By Scott Milligan and Marc Penman
Over the past few years, there has been an increasing body of case law relating to the varying rights given to, and the distinction between, the different classifications of "employees", "workers" and "self-employed". This is not only directly relevant in employment law, but also in other spheres such as tax law.
The recent case of the Independent Workers' Union of Great Britain (IWUGB) v The Secretary of State for Work and Pensions and others  EWHC 3039 (QB) (Admin) is a case that considers this matter from a health and safety perspective and, as such, has significant implications for organisations that engage workers.
Details of the case
The case was founded on a judicial review sought by the IWUGB in relation to the EU Framework Directive on Health and Safety (the "Framework Directive") and its application into domestic law in the UK. The Framework Directive introduced a series of individual directives to be implemented and adopted by EU Member States, with the Personal Protective Equipment (PPE) Directive being one directive in particular that the IWUGB sought clarification on.
In essence, the IWUGB were seeking a declaration from the High Court that UK legislation should give workers the same level of protection as employees, on the basis that this was the intention of the relevant EU Directives and their interpretation.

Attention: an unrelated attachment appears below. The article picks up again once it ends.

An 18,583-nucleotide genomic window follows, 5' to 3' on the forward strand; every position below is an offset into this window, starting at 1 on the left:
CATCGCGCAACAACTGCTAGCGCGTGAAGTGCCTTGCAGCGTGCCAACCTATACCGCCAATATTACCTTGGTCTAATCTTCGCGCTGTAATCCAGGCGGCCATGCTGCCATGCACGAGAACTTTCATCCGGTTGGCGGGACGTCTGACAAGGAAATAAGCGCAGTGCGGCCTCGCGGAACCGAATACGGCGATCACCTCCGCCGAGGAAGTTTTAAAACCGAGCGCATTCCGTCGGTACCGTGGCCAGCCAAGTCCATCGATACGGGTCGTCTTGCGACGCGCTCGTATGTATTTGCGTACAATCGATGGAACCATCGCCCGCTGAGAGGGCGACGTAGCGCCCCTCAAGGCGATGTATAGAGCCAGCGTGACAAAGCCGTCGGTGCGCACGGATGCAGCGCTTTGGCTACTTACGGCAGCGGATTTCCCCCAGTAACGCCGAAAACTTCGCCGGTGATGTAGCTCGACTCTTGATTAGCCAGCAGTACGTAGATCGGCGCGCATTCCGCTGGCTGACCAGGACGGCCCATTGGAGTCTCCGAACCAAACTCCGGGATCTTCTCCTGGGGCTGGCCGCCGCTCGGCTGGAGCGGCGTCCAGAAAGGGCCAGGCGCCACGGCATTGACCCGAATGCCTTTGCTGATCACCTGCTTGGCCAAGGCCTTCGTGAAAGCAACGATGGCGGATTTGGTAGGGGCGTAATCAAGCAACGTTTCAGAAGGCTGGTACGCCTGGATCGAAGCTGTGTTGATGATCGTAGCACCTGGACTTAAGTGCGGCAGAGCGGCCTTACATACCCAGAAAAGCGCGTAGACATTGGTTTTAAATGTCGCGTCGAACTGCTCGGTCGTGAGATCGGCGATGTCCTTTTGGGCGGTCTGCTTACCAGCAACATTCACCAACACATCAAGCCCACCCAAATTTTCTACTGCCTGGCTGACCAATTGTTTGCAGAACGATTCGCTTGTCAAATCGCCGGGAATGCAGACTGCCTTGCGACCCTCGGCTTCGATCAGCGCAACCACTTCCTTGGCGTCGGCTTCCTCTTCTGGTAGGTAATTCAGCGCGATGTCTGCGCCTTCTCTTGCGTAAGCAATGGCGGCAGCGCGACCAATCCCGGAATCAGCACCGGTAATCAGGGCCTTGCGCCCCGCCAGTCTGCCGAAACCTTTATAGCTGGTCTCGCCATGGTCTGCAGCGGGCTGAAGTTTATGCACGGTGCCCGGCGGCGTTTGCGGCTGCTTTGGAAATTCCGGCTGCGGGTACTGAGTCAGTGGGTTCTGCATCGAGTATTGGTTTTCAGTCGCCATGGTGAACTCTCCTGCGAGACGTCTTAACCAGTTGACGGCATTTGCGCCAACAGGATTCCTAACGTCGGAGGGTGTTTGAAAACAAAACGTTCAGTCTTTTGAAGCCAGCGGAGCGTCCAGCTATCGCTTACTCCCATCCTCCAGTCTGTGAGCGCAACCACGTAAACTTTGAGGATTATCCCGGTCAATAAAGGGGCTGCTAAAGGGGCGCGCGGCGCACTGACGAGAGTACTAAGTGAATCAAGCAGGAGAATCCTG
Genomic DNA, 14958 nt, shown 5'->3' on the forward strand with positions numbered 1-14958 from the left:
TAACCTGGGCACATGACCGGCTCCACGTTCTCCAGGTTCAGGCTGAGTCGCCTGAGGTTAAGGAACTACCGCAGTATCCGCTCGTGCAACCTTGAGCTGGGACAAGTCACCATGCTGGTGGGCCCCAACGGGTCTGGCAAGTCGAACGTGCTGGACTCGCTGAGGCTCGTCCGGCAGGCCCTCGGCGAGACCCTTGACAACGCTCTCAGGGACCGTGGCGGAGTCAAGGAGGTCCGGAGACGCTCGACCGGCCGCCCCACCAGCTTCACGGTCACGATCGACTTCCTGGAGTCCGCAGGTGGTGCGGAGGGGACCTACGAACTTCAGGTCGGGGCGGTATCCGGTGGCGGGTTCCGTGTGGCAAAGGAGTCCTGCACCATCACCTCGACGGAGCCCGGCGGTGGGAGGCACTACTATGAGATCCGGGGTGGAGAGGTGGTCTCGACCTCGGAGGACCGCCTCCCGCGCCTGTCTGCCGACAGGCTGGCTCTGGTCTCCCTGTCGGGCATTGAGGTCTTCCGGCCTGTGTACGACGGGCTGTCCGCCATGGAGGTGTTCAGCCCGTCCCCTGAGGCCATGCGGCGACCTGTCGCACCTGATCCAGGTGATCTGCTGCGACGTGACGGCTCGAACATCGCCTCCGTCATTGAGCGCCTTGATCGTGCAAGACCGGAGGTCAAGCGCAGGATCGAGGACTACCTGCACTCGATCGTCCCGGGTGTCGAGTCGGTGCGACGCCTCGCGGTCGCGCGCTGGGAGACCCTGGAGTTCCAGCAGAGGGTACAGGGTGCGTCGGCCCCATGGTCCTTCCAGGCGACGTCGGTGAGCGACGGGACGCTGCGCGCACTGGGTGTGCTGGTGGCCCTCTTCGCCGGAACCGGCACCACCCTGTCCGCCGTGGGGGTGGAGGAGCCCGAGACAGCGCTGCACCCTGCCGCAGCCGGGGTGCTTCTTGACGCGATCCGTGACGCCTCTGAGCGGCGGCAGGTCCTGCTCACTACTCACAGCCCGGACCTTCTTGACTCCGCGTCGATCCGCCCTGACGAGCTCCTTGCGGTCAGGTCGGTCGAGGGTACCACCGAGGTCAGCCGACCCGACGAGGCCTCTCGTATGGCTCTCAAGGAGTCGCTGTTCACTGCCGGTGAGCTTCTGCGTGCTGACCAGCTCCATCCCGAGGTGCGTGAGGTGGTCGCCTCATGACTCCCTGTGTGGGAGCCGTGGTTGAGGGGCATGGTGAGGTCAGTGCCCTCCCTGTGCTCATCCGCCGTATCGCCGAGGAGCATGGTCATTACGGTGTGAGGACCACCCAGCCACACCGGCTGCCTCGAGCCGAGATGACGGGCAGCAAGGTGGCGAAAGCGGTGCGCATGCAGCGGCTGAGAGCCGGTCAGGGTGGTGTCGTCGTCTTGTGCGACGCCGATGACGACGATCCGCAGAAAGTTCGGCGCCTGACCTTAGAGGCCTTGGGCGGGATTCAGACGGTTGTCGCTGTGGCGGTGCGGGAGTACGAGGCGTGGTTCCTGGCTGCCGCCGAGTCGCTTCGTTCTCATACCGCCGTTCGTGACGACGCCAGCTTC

This was of particular importance in the current environment, as the IWUGB is a relatively new trade union (formed in 2012), established to represent those who were predominantly lower-paid workers in the 'gig economy'. This includes, for example, private hire drivers and delivery drivers. In light of their continuing work during the Covid-19 pandemic, IWUGB argued that the domestic legislation did not give workers the protection that the Framework Directive required.
The main considerations of the case were that;
- the definition of worker for the purpose of the Framework Directive and PPE Directive should be the same as the Directives that deal with free movement, working time etc.;
- the Framework Directive and PPE Directive are intended to protect both employees and workers; and
- the UK legislation implementing the Framework Directive and PPE Directive (being sections of the Employment Rights Act 1996 and the Personal Protective Equipment at Work Regulations 1992) should be providing the same protection for workers and employees.
The decision – and what it means
The High Court decided in favour of IWUGB and issued a declaration to that effect. This means that, subject to any subsequent appeal, UK legislation will need to be amended to widen its scope and application insofar as the rights of workers now must replicate those of employees for this purpose.
Those engaging workers will therefore need to be aware of this requirement to protect health of workers, and not just employees. It is also another example of a narrowing of differential between worker and employee rights.
Get in touch – we're here to help
If your organisation has any queries about the differences in law between workers, employees, and the self-employed and what this means for your business, then please contact one of the employment team.